YHOO - the bull case

Discussion in 'Stocks' started by xxxskier, Sep 17, 2007.

  1. xxxskier

    xxxskier Guest

    There has been a tremendous dislocation in the price of this stock. Momentum traders have beaten this up. All the analcysts compare the pe ratio of GOOG to YHOO and conclude that GOOG is trading at a much cheaper pe and YHOO's pe of 45 to 1 is unjustifiable given its growth and prospect. What they fail to mention is the free cash flow. That metric is simply the organic cash generation of any company. U must strip out all the 1 time items and the non cash items like stock comp expense. And the results are shocking. the FCF of YHOO is about 1.5 billion and that of GOOG is 2.5 billion. Does that 1 billion difference justify GOOG trading at more than 5 times YHOO. I proffer that the market cap to FCF ratio is relatively very cheap...19/1.....bottom line MSFT Knows how cheap this company is and they know they better jump on IT now be4 YHOO turns the corner and the cheap buying opportunity will be gone.

    An investor actually has to read a company's filings and do some homework as opposed to complain about a P/E (which is among the most useless metrics out there). Earnings are the easiest thing to manipulate; cash flow, on the other hand has to tie.

    Take a closer look at Yahoo's balance sheet and you'll see:

    $2B in net liquid assets (cash+equivalents+receivables-debt-payables)
    ~$7-8B stake in Yahoo Japan
    ~$2-4B stake in Alibaba (depending on how conservative the valuation is, etc.)

    Now, add these up and you get Yahoo has $11-14B in net liquid assets on the balance sheet.

    Yahoo's market cap was $30B before today. Subtract these out (because they do not contribute to cash flow) and you get $16 B valuation for Yahoo's core business. Yahoo (excluding the aforementioned assets) will generate $2B in EBITDA in 2007. So, you are paying x8 EV/EBITDA multiple which is ridiculous for a large, non-capital intensive, highly liquid company. For comparison, this is a cheaper multiple than Google and even print media (newspapers have declining top line and shrinking margins). Also, recent internet acquisitions have been going for x20-25 EBITDA, just to put the valuation in perspective. If Yahoo's EBITDA increases to $2.3B in 2008 (average Street estimate, probably overoptimistic), you are paying x7 multiple. Simple math, as I said.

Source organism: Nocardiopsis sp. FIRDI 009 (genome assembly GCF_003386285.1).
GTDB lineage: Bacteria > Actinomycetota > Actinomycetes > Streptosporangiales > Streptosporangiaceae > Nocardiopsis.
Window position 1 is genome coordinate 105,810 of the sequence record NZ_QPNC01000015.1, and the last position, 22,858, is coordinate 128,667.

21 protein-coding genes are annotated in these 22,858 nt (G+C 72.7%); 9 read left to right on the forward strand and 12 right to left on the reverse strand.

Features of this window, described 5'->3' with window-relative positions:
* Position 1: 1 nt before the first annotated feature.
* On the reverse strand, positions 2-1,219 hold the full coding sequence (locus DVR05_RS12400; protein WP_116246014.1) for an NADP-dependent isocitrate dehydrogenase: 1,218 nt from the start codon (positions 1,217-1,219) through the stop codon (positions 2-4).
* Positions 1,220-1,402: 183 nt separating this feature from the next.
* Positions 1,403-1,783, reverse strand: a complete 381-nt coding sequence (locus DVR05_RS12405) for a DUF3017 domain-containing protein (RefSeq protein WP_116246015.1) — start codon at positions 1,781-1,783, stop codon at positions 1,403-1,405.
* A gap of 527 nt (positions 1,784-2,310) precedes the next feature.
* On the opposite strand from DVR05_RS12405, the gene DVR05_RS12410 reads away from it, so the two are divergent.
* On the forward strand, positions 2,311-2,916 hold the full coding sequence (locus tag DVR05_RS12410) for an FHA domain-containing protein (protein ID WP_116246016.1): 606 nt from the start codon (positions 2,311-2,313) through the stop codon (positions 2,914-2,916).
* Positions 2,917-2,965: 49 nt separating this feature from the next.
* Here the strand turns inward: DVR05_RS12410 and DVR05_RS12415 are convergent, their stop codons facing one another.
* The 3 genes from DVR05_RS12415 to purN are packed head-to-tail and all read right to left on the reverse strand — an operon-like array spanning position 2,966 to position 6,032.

2. JNPR

    Sell Buy
    38.3423 33.3108
    39.2841 32.4463
    40.2260 31.5817
    Date 11/12/2007


    Sell Buy
    24.7175 20.7932
    25.5102 19.9989
    26.3028 19.2047
    Date 10/10/2007


    Sell Buy
    23.1857 20.1206
    23.8173 19.5209
    24.4489 18.9212
    Date 11/28/2007

    Sell Buy
    28.6586 25.0271
    29.3156 24.2942
    29.9725 23.5613
    Date 10/22/2007
  3. did the weekly for you

    Sell Buy
    30.6737 16.3985
    34.0783 13.5451
    37.4829 10.6916
    Date 11/18/2007

    Maybe from 16.5 for next year
  4. xxxskier

    xxxskier Guest

    not sure what your point is.

    be careful though....its a new game with yhoo.
  5. Interesting analysis.

    Now for part 2, can you show a historic correlation in where forward PE to growth ratios are a less effective means of valuing stock price than FCF? Should this be a holy grail of stock valuation instead? Show examples of how FCF has correctly helped price a great entrance that delivered ???

    I guess the market perceives the excess FCF as an example of a business that is not being managed properly (ie perhaps there is a perception that yahoo should be shoveling excess cash into capex), so it is penalizing the growth multiple.

    If the market as a whole doesn't see what you see, then even though your points are good, does it matter [thus it not being tradable]? (ie, there are some stock prices which I've never understood that *have* held up thru time despite obvious perceived overvaluation in the forward PE to growth paradigm: CRM, AMZN, etc)

    Plenty of companies have plenty of cash (and cashflow) and stalling growth, and their stocks do poorly.
  6. xxxskier

    xxxskier Guest

    well, what did it for me was seeing the yhoo president make an insider buy in August, she spent 1M cash to buy shares. around the same time a BOD member spent about 500k cash buying shares. sure, insiders don't have perfect track records, but then again who does?
  7. how long are you already and from where and for how long?

  8. yhoo is garbage avoid
  9. xxxskier

    xxxskier Guest

    been long since 10/06. do a search on ET and you'll see my posts abaaout yhoo last year.

    i have added to my posituion along the way since 10/06. this is a very long-term hold for me. i don't plan on selling it for long time. my sense is that they either get their act together and go up on their own, or they get bought out. i could be wrong, but i'm willing to find out.
  10. average down to $8
    #10     Sep 17, 2007